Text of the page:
Bill Hackborn, Ph D, M Sc, B Math
Professor Emeritus, Augustana - Sciences
Prof. Hackborn's research interests include applied mathematics (especially fluid dynamics), chaos theory (the study of the surprising patterns and apparent randomness present in some basic processes of the natural world), the history of mechanics (part of the history of physics and mathematics), and projectile motion (including ballistics and the somewhat dark roles both mathematics and computing science have played in the birth and development of this black art). Most recently, he has also been doing research on social networks, both in a practical way (via a survey of the connections between U Alberta professors) and, more theoretically, using differential equations to approximate social networks that capture some of the ways in which human communities adopt ideas and build consensus.
Brief Teaching Philosophy
The most important ingredient in learning computing science and mathematics (like music) is practice, practice, practice! So, Prof. Hackborn likes to give students lots of opportunities for practicing their course work both during class and afterwards in a variety of ways, including group activities and individual assignments. He also likes to impress upon his students the utility and beauty of mathematics and computing, and the important roles they have played in the development of the modern world, because students cannot be expected to learn a subject unless and until they see why it is worth learning (and the passion it excites in its disciples).
Courses Taught since Fall 2003
- AUCSC 110 Introduction to Computing Science (Fall 2003)
- AUCSC 120 Abstraction, Design and Object-Oriented Programming (Winter 2009)
- AUCSC 210 Algorithm Analysis and Data Structures (Fall 2012)
- AUCSC 315 Theory of Computing (Winter 2013, cross listed with AUMAT 355)
- AUCSC 340 Numerical Methods (Fall 2003, cross-listed with AUMAT 340 & AUPHY 340)
- AUCSC 330 Database Management Systems I (Winter 2018)
- AUCSC 430 Database Management Systems II (Fall 2004)
- AUIDS 211 Interdisciplinary Science Projects (Winter 2019)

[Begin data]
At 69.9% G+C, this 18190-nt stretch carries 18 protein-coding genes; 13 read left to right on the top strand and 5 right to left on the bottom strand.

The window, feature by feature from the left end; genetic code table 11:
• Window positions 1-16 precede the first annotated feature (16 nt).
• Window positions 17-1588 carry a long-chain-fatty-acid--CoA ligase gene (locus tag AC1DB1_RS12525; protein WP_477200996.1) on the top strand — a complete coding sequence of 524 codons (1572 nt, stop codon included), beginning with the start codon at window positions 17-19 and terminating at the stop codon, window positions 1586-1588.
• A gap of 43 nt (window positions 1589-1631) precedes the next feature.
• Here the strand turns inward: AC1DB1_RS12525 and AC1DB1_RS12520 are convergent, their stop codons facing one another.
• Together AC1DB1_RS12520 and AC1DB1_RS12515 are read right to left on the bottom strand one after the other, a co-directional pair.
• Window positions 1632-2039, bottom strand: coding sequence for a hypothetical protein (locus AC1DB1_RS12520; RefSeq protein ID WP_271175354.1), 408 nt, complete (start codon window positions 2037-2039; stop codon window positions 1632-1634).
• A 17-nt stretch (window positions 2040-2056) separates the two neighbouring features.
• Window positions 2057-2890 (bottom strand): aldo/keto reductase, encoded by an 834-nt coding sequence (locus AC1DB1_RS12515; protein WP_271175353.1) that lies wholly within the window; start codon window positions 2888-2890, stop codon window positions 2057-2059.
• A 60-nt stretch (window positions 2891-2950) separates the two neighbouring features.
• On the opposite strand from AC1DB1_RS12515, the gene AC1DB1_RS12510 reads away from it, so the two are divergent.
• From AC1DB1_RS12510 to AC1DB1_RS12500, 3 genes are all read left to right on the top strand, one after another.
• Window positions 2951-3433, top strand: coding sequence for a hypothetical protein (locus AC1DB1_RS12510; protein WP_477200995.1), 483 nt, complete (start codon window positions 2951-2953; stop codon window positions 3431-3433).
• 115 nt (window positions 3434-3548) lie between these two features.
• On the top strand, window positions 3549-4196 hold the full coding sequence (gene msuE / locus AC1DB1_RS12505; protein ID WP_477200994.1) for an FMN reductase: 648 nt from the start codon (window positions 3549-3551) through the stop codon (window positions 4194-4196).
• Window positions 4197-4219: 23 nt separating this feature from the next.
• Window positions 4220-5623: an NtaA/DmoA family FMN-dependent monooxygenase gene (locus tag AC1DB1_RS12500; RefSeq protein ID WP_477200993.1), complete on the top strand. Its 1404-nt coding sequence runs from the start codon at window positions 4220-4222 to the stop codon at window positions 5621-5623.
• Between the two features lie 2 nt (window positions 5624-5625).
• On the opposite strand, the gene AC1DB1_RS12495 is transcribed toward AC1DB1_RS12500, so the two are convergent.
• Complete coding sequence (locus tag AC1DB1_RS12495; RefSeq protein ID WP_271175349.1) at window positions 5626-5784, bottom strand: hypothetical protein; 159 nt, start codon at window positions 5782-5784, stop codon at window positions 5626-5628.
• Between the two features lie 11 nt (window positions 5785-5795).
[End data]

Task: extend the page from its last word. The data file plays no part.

- AUMAT 110 Elementary Calculus I (Fall 2018)
- AUMAT 116 Elementary Calculus I, Enriched (Fall 2015)
- AUMAT 112 Elementary Calculus II (Winter 2018)
- AUMAT 212 Intermediate Calculus II (Winter 2016)
- AUMAT 229 Introduction to Group Theory (Winter 2015)
- AUMAT 260 Topics in Geometry (Fall 2007)
- AUMAT 315 Complex Variables (Winter 2019)
- AUMAT 332 Mathematical Ecology and Dynamical Systems (Fall 2014)
- AUMAT 480 History of Mathematics and Physics (Fall 2015)
Computational methods and software packages and libraries in the mathematical sciences with applications to differentiation and integrations, data fitting, nonlinear systems and differential equations. Prerequisites: AUCSC 111 (2021) or AUCSC 113, and AUMAT 110 or 116; or consent of the instructor. Corequisite: AUMAT 120.
Research - Alberta Mathematics Dialogue (AMD) 2019
20190502 to 20190503
I am the principal organizer of the Alberta Mathematics Dialogue (AMD) 2019, to be held at the Augustana Campus on Thursday-Friday, 2-3 May 2019.
Our talented line-up of invited speakers is well-balanced. All have confirmed their attendance. They are (in alphabetical order):
- Melania Alvarez, UBC, Mathematics Education & Indigenous Outreach
- Greg Forest, U North Carolina, Mathematical Biology & Big Data
- Thomas Hillen, U Alberta, Public Lecture (on Math & Music)
- Vakhtang Putkaradze, U Alberta, Theoretical Mechanics (applied to figure skating)
- Jonathan Schaeffer, U Alberta, Banquet Speaker (on artificial intelligence)
- John Stockie, Simon Fraser University, Industrial Mathematics
- Steph van Willigenburg, UBC, Algebraic Combinatorics
We're excited about these speakers. They have all won awards of various kinds. Parallel sessions (associated with the areas of our invited speakers and other areas popular at previous AMDs) to be held at AMD 2019 include:
- Algebraic Combinatorics
- Big Data (and other areas of Comp Sci, where mathematics plays a big role)
- Industrial and Applied Mathematics
- Mathematical Biology
- Mathematics Education, Pedagogy & Outreach
- Number Theory
- Statistics (both pedagogy & research)
- K-12 Math Curriculum (and how it relates to post-secondary education)
- Undergraduate Research
We particularly encourage the participation of post-doctoral fellows, graduate students, and undergraduates. One of the mandates of AMD has always been to nurture the talents of aspiring mathematicians. Please note the last session topic above: Undergraduate Research.
AMD 2019 will also include a special panel/roundtable on jobs in mathematics. We plan to invite Alberta math/stats graduates who now work in sectors that rely heavily on mathematics (such as computer science, financial analysis, data science, etc.) to address this panel. This is another reason why young mathematicians will want to attend -- academia alone is not big enough to hold all the mathematical talent in Alberta.
The deadline for abstract submission is Friday, 5 April 2019.